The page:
Until quite recently I had always been a PC type-of-guy. You know, those big tower things, with a monitor, keyboard, mouse, printer/scanner, external hard drive and external speakers. Everything running from multiple plug sockets, with cables going everywhere, which sat on a dusty desk with an uncomfortable chair. I had one of those for years, constantly upgrading and adding to it. Buying an antivirus, (Norton). Downloading updates. And dealing with crashes and compatibility issues. It was this that made me decide that I needed a change. Since I have a Google email account and use Google Chrome for internet searches, I thought I would try a Chromebook.
I opted for the Samsung Chromebook series 3, in silver, with an 11.6 inch screen. Boot-up takes just 8 seconds, so I am online in no time at all. With instant updates, which take just 15 seconds, built-in virus protection, dual band Wi-fi (and an optional 3G port), 2 USB ports, 1 HDMI port, Bluetooth compatible, a 16GB solid state hard drive, so I can connect almost anywhere. With its built-in VGA camera, microphone and speakers I can ‘Hangout’ with anyone at any time, too. And, weighing just 1.1kg and being less than 17.5mm thin and with a battery life of over 6.5 hours, I can go anywhere. And, because it requires no fan to keep it cool, it runs silent.
All the Google features that I use, come built-in, so there is no need to download anything. I literally switched it on and off I went. Any app that I did need to add was downloaded in seconds through the Chrome store. The Chromebook does not have a desktop in the true sense of the word, but then there is nothing I do on the desktop, so that is no loss. All of my music, which was stored on the external hard drive, was uploaded to Google Play, which I can access via any PC or mobile device. My photographs and files were uploaded to Google Drive which, again, is accessible via any PC or mobile device. (My videos had already been uploaded to You Tube.)
Because my files are kept in Google Drive, I don’t have to download them or send them as attachments as I can share them publicly, on the internet, or allow access to whoever requires it. This is a lot simpler than zipping the file and can allow for greater sharing.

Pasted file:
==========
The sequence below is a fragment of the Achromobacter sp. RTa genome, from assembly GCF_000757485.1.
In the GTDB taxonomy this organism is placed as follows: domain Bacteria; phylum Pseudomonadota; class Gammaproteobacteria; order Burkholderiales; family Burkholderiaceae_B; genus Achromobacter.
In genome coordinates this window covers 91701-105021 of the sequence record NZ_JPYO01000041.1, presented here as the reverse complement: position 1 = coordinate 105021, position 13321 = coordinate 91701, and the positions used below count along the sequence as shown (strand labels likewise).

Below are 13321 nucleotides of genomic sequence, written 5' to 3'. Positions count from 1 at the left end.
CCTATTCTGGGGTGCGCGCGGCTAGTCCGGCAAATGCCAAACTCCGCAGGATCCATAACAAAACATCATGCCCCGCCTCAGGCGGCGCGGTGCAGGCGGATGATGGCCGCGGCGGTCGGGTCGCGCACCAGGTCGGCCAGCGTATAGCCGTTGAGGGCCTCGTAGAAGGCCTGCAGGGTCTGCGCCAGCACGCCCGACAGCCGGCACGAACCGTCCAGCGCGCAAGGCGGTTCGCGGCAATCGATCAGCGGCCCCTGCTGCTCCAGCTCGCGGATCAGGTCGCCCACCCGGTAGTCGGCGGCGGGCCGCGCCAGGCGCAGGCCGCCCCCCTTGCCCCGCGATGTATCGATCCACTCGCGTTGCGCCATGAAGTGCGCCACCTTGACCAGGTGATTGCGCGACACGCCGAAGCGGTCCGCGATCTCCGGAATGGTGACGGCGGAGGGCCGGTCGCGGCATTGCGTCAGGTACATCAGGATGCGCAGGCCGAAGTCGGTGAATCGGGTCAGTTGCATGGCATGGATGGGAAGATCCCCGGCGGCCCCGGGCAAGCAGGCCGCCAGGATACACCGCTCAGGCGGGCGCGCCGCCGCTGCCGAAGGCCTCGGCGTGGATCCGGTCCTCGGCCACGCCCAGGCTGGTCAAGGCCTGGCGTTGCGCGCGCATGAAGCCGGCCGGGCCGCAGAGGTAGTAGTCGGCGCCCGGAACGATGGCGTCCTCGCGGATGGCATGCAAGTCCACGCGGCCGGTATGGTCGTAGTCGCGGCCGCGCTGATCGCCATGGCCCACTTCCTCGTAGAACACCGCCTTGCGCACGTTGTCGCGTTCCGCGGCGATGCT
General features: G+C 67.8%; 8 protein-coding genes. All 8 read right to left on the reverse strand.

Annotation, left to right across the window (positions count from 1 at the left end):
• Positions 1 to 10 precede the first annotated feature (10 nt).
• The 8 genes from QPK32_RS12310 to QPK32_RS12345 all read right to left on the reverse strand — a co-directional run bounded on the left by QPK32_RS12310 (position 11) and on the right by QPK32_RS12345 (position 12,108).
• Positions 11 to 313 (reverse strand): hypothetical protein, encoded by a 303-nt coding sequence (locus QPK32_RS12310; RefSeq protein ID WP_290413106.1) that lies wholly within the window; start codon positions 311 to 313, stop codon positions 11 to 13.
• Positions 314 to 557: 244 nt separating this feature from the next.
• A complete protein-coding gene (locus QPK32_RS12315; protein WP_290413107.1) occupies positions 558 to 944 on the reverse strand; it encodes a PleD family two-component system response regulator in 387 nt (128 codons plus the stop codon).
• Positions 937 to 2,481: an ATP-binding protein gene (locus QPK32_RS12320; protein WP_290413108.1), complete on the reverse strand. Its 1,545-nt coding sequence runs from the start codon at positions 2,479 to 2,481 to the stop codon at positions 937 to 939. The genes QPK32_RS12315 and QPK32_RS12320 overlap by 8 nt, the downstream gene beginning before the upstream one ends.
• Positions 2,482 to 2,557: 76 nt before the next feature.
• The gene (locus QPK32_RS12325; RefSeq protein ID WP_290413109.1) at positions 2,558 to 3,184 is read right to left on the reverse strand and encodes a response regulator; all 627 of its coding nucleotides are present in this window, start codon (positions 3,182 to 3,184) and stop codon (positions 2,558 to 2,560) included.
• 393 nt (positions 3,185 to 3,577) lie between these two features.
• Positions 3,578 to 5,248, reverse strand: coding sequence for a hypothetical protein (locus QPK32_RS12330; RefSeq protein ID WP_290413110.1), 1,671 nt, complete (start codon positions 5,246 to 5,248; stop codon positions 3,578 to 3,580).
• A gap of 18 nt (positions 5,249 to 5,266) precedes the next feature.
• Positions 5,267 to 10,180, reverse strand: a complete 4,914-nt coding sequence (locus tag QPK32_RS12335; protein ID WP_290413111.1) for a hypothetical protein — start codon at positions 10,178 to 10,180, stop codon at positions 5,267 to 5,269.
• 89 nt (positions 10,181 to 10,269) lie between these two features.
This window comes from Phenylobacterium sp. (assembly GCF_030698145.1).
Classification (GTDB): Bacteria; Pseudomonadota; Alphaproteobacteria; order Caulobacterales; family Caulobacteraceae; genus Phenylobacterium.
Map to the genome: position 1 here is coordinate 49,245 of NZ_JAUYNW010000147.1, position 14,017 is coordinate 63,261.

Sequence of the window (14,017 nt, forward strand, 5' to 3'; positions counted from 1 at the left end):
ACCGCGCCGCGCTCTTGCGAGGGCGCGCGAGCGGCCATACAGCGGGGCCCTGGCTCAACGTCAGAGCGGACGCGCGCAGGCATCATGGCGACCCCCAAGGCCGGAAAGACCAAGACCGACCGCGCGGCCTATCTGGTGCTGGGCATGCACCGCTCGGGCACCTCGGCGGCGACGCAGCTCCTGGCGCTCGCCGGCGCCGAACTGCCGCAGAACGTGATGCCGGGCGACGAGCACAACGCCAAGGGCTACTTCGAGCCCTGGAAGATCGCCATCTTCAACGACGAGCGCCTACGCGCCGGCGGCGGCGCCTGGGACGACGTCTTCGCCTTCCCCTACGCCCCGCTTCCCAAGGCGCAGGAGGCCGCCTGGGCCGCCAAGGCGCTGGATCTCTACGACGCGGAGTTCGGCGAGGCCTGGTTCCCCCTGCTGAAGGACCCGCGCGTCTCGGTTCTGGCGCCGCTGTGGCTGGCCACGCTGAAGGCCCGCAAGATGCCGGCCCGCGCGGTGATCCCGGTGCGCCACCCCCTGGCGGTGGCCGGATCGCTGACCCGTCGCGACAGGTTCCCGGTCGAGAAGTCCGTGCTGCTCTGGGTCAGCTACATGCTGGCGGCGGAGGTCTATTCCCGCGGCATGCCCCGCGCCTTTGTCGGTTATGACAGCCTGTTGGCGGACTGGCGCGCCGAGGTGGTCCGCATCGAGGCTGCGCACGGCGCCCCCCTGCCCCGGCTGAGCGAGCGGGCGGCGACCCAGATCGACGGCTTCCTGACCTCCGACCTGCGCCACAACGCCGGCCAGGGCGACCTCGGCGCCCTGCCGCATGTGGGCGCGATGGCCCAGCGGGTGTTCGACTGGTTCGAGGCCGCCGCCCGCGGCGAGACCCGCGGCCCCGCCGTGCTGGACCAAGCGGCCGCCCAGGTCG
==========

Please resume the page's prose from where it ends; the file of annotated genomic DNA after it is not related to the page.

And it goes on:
The Chromebook does have space to save files, photographs, video, music, etc., but this seems pointless when you can save them straight to the cloud drives. Plus, if I lose my Chromebook, or it gets irreparably broken, then I haven’t lost any important information.
Another great time saving device is the Google+ photo app. Whenever I take a photo with my camera, the photograph or video is automatically placed in a private folder, on Google+. Then I just have to open the folder and share whichever photo/video I choose, while keeping the rest private. I can also move the selected photo/video to another album or Google Drive or download it, if I need to. One of the best things about Google+ is its Auto Awesomeness feature. This feature automatically enhances any photograph for the optimum picture. Plus, if you have taken a selection of shots from the same place of the same object, Auto Awesomeness can make these into a moving image (GIF), while still leaving the original photos as they were. This feature can also edit a selection of photos. For instance, I took a set of 5-6 photos of Erin and Keilyn riding on some swings. Some of the photos had blurred faces and others had people walking across the background, so there wasn’t one truly great shot. Then Auto Awesomeness kicked in. It took the best of each photo and seamlessly made one great shot, even removing the people from the background.
The Chromebook is the perfect tool for anyone looking to upgrade or move forward and, at around £200, it is quite inexpensive.